If there were any question as to whether conservatives are coming for your birth control, Justice Clarence Thomas’ concurring opinion in Box v. Planned Parenthood of Indiana and Kentucky on Tuesday should lay the matter to rest: They are.
The Box case raised two questions: 1) Is it constitutional for Indiana to require health professionals to bury or cremate fetal tissue from miscarriages and abortion; and 2) Is it constitutional for Indiana to prohibit someone from obtaining a pre-viability abortion if their decision is based on the race, sex, or possible disability of the fetus?
The Court in a per curiam opinion answered yes to the first question and declined to hear the second.
The Court’s decision on the first question is certainly not ideal for people in Indiana who now have to deal with the ramifications of the fetal remains requirement. But it’s that second one—and, more specifically, Thomas’ musings about it—that should sound the alarm bells for anyone naïve enough to believe conservative Christians will be satisfied once they eradicate abortion.
In Thomas’ esteemed opinion, bans like the one at issue in Box “promote a State’s compelling interest in preventing abortion from becoming a tool of modern-day eugenics.” To make his claim, Thomas conflates eugenics, which is an effort to “improve” the population by controlling who has kids and who doesn’t, with a choice that an individual pregnant person makes to terminate a pregnancy. They are not equivalent.
Eugenics is about restricting someone’s reproduction. As Amanda Stevenson—who is a professor of sociology at University of Colorado Boulder and a family planning enthusiast—explained to me in an email, “eugenics is an ideology advocating for population-wide policies aimed at changing who has kids in order to ‘improve’ the population. It’s about removing or constraining individual reproductive choices.” It’s not about the choices individuals make about their own reproductive autonomy.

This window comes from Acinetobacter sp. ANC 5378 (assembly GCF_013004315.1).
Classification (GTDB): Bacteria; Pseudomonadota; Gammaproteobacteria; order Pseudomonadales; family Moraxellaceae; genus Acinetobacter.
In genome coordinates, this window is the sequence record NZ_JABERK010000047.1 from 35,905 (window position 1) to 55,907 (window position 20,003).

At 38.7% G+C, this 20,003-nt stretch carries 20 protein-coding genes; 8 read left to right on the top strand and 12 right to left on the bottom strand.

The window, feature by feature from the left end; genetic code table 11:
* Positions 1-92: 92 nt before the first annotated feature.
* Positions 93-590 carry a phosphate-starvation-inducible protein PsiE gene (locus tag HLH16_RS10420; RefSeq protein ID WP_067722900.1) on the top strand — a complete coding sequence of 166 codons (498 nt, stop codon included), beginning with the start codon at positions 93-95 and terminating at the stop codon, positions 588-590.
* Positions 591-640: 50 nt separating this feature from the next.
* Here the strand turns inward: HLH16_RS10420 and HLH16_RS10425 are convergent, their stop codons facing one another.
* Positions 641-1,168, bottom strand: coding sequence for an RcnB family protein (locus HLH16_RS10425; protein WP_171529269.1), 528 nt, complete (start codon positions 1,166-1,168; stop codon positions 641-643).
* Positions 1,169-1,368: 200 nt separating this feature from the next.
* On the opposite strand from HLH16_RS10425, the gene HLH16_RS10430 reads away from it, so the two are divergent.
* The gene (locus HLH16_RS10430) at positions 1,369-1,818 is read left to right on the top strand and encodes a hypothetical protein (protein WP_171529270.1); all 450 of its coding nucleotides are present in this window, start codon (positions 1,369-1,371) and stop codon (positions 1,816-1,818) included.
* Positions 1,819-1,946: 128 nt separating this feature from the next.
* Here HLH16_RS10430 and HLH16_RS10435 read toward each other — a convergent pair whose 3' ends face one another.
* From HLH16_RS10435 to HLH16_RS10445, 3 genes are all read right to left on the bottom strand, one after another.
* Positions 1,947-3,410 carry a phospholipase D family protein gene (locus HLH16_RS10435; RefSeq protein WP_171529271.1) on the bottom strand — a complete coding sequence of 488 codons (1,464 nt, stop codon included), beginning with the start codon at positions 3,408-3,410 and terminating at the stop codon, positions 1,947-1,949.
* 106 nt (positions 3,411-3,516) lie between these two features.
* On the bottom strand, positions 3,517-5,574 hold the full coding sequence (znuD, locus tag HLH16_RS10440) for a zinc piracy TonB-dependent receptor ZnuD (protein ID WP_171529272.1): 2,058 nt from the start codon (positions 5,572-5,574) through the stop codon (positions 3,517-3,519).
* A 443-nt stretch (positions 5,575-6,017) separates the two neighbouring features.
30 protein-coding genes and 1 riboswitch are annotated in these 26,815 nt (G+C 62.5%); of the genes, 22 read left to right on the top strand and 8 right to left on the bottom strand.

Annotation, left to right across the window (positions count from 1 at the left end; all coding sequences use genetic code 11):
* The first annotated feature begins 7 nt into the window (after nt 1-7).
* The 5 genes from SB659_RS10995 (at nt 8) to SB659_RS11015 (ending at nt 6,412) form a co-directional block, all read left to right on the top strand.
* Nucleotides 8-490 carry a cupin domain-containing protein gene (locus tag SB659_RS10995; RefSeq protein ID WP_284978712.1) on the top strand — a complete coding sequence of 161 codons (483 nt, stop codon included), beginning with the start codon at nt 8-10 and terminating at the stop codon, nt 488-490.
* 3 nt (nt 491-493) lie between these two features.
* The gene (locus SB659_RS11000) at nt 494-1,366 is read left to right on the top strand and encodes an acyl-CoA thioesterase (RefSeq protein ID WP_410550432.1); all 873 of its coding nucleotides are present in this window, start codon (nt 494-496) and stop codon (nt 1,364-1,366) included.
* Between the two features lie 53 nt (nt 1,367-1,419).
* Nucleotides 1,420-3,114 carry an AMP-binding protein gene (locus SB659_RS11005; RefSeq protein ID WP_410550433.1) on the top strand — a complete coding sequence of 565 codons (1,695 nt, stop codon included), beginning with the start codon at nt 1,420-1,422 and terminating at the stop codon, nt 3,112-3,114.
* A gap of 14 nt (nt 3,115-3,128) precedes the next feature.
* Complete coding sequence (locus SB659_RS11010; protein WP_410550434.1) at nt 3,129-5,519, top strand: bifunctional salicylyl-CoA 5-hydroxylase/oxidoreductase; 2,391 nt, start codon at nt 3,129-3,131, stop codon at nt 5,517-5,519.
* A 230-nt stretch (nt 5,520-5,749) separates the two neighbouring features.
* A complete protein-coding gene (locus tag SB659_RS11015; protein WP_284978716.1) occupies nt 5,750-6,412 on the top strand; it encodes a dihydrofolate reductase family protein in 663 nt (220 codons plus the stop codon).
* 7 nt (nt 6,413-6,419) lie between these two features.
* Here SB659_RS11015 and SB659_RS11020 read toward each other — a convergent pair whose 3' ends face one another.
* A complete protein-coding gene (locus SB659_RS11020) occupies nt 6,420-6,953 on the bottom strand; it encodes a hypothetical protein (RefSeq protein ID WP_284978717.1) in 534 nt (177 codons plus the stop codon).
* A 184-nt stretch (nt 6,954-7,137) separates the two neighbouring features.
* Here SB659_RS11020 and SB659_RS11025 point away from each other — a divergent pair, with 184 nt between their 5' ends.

But that doesn’t seem to matter to Thomas; he goes all in. He carries on for pages about eugenics, birth control, abortion, and Margaret Sanger, the founder of Planned Parenthood. His goal in the concurrence is clear: to insinuate that Sanger cast her lot in with the racial eugenicists of her time who believed that birth control could be used to control the reproduction of Black people, and that Planned Parenthood is carrying on that mission to this day.
It isn’t, of course. Even if it were true that Planned Parenthood was founded to eliminate the Black populace—and trust me, it’s not—that has nothing to do with Planned Parenthood’s mission today.
I will credit Thomas this: He specifically notes that Sanger was opposed to abortion. So to all the anti-choice meme-makers who like to insinuate that Margaret Sanger personally built abortion clinics on every corner in every Black neighborhood in these United States, I have only this to say: neener neener.